I am grateful to the Health, Social Services and Public Safety Committee for agreeing to meet during the Easter recess to hear directly from Professor Troop and the Review Team. They will be able to explain more fully the significance of their findings through response to the questions that Members will want to ask.

I want to underline that I am determined to ensure that the lessons from this Interim Report and the forthcoming Final Report are applied diligently and effectively across all relevant parts of the HSC which is clearly the only appropriate response to the tragic events that led to this Review. I will report further to the Assembly at that stage.

We must not forget that at the centre of this matter are families who have been bereaved through these tragic events, as well as many more families who have been through great anxiety. We owe it to these families to do everything we can to prevent such tragedies and incidents from happening again.

Annex A Recommendations

1.     The current interim guidance that sterile water should be used when washing all babies in neonatal care (Levels 1, 2 and 3) should be continued pending early consider­ation of the Department of Health (England) guidance issued on 30 March 2012.

2.     Tap water should not be used in maternity and neonatal units during the process of defrosting frozen breast milk.

3.     The current arrangements for testing water in neonatal units in Northern Ireland for pseudomonas should be continued pending early consideration of the Department of Health (England) guidance issued on 30 March 2012. This guidance sets out recommendations for water testing for all augmented care units including neonatal care.

4.     The presentation of test results of water samples should be standardised across the laboratories which undertake this for HSC organisations.

5.     The review team recommends that guidance on cleaning sinks should be reviewed so that practice is standardised across all clinical areas.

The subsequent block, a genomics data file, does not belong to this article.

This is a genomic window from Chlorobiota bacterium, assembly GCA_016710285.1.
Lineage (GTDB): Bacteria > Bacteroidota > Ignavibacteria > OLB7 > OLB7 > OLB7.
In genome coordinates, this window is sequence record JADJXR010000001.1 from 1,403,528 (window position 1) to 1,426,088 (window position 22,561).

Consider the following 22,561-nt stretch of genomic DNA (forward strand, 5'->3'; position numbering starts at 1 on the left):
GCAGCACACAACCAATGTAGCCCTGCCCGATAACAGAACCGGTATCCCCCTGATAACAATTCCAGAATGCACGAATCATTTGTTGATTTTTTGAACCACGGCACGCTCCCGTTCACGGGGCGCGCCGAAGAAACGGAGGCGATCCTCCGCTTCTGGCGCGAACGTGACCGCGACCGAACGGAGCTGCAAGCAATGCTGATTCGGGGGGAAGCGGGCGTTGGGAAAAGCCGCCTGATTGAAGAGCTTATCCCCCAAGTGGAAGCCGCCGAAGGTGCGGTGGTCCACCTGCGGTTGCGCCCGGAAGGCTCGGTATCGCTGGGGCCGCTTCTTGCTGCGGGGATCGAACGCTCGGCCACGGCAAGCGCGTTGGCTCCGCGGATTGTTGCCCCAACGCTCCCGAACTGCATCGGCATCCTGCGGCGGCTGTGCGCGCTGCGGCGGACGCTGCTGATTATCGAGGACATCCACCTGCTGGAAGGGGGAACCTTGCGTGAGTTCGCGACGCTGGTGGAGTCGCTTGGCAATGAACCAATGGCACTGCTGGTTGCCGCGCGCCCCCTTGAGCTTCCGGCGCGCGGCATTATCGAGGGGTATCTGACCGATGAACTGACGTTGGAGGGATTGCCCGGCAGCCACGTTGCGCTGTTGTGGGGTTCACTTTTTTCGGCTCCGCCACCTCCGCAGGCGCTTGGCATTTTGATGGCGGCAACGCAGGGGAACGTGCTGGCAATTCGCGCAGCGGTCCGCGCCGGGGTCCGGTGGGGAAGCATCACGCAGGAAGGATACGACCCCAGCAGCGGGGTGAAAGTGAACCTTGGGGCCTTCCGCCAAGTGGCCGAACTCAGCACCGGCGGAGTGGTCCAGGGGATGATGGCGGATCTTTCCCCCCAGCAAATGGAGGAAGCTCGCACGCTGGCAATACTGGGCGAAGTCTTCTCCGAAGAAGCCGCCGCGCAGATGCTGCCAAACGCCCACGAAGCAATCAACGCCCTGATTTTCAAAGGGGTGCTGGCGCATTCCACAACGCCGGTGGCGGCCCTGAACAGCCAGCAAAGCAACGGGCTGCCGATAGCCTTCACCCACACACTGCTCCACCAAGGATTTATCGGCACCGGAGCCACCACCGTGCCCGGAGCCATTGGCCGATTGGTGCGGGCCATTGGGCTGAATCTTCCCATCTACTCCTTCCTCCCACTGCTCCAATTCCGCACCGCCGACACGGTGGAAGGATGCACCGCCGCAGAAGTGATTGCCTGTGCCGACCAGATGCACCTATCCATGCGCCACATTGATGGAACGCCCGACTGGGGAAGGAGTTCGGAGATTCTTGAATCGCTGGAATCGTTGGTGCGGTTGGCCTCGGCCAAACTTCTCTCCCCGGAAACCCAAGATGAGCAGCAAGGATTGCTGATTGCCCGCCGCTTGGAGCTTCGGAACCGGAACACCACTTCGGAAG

6.     Regional guidance on the cleaning of incubators and other specialist equipment for neonatal care should be produced.

7.     Independent validation of hand hygiene audits should be carried out on a regular basis, supported by robust action plans where issues of non-compliance are identified.

8.     The intensive care accommodation in the neonatal unit at Antrim Area Hospital should be expanded to allow more circulation space around cots.

9.     Pseudomonas aeruginosa should be identified as an alert organism for neonatal intensive and high dependency care. When identified from a sample from a baby, taps and sinks should be tested in rooms which had been occupied by that baby since birth.

10.   Surveillance arrangements should be established for Pseudomonas aeruginosa for augmented care settings including neonatal care.

11.   All relevant organisations should work to an agreed regional protocol for the declaration of outbreaks.

12.   Arrangements for the typing of strains of Pseudomonas aeruginosa should be established in Northern Ireland.

13.   A regional neonatal network should be formally established in Northern Ireland.

14.   The hours of availability for the regional transfer service for neonates should be expanded with plans put in place to move to a 24 hour service.

15.   The development of the new Regional Neonatal Intensive Care Unit at Royal Jubilee Maternity Service should be expedited as soon as possible. In the interim period, improved accommodation for the purposes of isolation and for the cleaning of equipment should be made available for the current unit. Steps to improve the space around each cot should be considered.